Q My cousin recently purchased this inlaid wood chess table online from a lady in Switzerland for the equivalent of $520. The lady originally bought it in France but knew nothing of its origin. It measures 60 centimeters in diameter (23.5 inches). There are four identical marks on the top and we don’t know if these are just ornaments or writing. Any information would be greatly appreciated. Thank you and best regards from my Swiss cousin and myself.
A. Chess is very popular right now thanks to the movie “The Queen’s Gambit” and game boards have been popular for quite some time. Your table dates from the 20th century, but it is difficult to determine a more precise date. The contrasting marquetry (inlay) is impressive. The strings of the “checkerboard” inlay are reminiscent of Persian techniques, and I have an uneducated feeling that it might be Persian writing in the four dark wood highlighted lozenges. The different exotic woods used are impressive. Its perfect condition bears witness to its age and will contribute to its marketability. It’s definitely a unique conversation piece. It won’t be a surprise to see this table tagged at $1,250.
Q I’ve had this little bottle for decades and have forgotten how I acquired it. I thought it was a perfume bottle until I recently watched a video showing it to be a Chinese snuff bottle painted on the inside. The artistic process is fascinating. The bottle is 7.5 cm high (3 inches). The cork broke, leaving the spoon inside the neck of the bottle. I’m curious about the age and value and if it can sit in the window with my other perfume bottles.
A. Your snuff box painted on the inside, with its flattened ovoid sides, was painted by a Chinese artist. This form is part of the highly refined tradition of Chinese snuff, unchanged for over 350 years. The bottles were carried in the wide wrists of the wearer’s costume. These have been a favorite to collect in numbers because they don’t take up much space, but at the same time they provide an enormous amount of art. To paint the interior, brushes with only one or two bristles were used. This bottle has a common scene that was supplied in large numbers to the western world from the 1920s. The tops are often a stone of some kind and you should be able to get it repaired. I haven’t heard of the sun fading them. Earlier collection eras found these to fetch higher prices than today’s markets. It’s a nice sample worth $65 today.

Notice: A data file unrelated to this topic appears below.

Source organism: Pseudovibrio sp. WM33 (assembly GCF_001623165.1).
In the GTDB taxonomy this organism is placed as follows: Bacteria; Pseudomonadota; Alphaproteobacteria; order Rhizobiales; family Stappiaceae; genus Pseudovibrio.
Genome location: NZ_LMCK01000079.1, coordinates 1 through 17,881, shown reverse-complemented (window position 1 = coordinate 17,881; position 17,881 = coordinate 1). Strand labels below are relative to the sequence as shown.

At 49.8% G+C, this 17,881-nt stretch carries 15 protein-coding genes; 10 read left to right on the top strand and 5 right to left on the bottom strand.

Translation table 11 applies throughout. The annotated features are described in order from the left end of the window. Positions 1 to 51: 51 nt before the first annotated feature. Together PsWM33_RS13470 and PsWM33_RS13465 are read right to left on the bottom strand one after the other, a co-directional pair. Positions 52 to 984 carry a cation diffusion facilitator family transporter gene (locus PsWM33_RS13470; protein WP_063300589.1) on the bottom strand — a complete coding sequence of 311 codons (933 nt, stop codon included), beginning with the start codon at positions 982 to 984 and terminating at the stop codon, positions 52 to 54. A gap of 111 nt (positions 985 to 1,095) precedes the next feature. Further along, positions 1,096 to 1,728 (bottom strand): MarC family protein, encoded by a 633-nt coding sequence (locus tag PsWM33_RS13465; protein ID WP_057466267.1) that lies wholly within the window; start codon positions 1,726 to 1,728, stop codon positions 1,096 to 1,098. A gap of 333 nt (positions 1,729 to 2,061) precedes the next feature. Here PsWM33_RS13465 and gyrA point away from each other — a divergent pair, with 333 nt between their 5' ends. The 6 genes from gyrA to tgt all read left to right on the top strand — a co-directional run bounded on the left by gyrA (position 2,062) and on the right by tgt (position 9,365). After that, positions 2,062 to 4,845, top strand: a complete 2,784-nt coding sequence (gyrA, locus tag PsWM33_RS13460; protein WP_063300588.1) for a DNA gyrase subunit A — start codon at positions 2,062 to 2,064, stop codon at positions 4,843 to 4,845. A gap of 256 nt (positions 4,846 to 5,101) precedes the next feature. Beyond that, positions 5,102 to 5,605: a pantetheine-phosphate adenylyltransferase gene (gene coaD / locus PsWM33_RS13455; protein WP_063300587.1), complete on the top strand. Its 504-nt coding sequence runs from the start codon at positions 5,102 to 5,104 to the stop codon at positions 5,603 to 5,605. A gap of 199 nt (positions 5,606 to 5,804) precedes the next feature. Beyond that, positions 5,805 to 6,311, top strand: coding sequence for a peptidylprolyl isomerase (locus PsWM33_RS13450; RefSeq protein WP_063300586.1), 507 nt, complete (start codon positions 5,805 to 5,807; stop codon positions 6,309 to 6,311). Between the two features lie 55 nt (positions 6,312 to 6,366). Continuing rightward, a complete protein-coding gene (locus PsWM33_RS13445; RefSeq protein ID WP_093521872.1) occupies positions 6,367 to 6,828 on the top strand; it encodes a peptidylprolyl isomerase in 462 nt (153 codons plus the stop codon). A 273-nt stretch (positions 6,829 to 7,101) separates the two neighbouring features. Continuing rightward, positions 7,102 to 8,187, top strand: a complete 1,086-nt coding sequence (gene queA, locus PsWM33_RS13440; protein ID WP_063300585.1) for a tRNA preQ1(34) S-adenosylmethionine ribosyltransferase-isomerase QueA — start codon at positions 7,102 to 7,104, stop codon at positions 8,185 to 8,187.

Q This wagon, which my parents bought when I was little, has been with me for at least 70 years. He saw a lot of playtime with me giving my sister rides. Sold by Simpson’s, this “Hill ‘n’ Dale” was a heavy wagon constructed of wood and heavy steel, unlike the plastic ones of today. It is 101.5 cm long (40 inches). He is in surprisingly good condition for his age.
A. Dating from the late 1940s or early 1950s, your heirloom probably cost around eight dollars at the time. Robert Simpson opened his first store in 1858 in Newmarket, Ontario. The company became serious competition for Eaton’s of Canada. Toys still fascinate adults and your wagon is also a promotional item, a collectible category that is very strong today. The whitewall tires will catch the eye, and the sloping bottom is unusual. It will bring out the inner child for auction buyers with a ride worth $125.